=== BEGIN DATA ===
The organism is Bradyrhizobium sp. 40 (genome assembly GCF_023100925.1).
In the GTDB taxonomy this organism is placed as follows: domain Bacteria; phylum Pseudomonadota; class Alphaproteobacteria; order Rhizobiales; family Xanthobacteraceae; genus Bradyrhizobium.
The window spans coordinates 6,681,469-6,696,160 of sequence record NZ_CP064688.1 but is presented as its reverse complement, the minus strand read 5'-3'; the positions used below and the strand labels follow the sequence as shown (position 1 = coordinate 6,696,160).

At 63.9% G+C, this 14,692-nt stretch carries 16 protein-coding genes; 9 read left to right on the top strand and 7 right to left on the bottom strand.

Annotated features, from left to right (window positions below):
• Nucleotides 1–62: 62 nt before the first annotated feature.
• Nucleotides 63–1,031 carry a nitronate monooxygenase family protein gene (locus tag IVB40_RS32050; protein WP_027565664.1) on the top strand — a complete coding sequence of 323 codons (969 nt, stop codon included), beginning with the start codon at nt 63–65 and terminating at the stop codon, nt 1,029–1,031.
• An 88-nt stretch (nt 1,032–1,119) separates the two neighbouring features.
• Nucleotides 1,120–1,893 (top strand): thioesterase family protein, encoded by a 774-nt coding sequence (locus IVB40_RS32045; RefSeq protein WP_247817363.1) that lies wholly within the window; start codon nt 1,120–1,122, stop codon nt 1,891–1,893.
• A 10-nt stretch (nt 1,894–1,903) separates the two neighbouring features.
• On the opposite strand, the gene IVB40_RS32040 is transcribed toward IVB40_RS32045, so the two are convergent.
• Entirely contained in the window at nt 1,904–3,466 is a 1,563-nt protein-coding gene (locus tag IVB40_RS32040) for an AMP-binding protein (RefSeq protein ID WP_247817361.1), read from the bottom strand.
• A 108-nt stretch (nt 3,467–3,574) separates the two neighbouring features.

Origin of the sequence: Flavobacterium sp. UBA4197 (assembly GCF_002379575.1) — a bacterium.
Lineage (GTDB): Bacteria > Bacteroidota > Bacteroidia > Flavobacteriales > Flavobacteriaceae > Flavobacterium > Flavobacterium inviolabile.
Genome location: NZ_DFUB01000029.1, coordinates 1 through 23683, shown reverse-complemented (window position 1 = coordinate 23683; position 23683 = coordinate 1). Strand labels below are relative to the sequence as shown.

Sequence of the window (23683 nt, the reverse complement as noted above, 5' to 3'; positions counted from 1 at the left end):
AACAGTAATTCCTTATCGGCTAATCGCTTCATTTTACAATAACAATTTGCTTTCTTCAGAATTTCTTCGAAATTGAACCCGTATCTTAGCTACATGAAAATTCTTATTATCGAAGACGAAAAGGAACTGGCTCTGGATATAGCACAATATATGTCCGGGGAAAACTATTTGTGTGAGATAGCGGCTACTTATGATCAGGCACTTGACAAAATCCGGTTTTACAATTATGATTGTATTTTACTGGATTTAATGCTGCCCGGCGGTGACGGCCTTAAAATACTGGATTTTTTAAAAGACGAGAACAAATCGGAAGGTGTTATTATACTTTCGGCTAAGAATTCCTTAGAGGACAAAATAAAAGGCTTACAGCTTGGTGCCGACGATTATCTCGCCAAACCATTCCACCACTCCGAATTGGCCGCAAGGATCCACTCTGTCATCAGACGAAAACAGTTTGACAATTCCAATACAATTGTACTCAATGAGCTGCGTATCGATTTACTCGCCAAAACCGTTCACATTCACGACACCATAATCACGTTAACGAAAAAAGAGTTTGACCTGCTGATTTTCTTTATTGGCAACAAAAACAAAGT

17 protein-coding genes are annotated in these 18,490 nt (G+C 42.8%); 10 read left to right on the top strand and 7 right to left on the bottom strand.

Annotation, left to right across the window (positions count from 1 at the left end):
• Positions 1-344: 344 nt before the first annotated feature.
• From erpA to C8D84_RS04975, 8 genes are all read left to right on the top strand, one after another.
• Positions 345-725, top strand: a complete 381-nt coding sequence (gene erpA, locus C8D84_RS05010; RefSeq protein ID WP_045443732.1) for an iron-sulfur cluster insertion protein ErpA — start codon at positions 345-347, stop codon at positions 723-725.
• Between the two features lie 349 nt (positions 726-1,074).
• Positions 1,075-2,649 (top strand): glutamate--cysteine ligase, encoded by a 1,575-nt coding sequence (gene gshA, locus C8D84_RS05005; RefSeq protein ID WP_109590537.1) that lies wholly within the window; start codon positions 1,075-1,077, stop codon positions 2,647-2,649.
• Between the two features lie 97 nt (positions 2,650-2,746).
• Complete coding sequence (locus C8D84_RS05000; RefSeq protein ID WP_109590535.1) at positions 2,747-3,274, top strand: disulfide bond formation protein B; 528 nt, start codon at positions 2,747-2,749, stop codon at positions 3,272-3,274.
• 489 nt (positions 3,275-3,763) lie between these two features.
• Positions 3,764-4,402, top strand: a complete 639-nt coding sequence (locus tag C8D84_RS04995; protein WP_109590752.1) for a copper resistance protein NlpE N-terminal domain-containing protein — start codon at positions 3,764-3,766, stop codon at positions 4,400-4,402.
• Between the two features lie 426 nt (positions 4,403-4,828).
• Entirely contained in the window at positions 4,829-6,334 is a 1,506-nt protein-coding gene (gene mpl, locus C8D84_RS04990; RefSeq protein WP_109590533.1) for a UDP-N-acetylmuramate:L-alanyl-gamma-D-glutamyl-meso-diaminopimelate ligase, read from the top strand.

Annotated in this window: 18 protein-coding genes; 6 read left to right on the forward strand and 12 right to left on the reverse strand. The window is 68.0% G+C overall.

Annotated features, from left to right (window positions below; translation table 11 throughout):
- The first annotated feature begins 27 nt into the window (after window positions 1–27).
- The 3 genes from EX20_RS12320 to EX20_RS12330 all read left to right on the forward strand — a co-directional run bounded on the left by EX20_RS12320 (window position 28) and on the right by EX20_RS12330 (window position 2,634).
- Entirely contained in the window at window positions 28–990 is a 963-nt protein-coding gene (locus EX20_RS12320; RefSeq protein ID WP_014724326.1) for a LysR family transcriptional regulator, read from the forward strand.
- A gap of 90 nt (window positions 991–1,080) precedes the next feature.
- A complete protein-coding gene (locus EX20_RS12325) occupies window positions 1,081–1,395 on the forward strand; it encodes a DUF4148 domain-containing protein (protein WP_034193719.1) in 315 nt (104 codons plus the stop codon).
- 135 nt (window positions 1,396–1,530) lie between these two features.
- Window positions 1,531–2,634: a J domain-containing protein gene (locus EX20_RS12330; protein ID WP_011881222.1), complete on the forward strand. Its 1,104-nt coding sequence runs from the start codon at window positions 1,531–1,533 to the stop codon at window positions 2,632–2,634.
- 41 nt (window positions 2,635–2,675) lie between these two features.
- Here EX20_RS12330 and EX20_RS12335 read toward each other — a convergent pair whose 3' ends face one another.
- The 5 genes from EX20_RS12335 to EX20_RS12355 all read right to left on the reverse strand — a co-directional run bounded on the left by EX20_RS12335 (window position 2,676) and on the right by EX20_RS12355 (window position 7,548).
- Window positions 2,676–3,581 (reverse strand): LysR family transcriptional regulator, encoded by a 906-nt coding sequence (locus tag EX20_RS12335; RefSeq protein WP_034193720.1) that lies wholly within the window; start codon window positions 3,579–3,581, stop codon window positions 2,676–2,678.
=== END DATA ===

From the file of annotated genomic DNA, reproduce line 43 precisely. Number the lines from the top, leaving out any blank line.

- The 5 genes from EX20_RS12335 to EX20_RS12355 all read right to left on the reverse strand — a co-directional run bounded on the left by EX20_RS12335 (window position 2,676) and on the right by EX20_RS12355 (window position 7,548).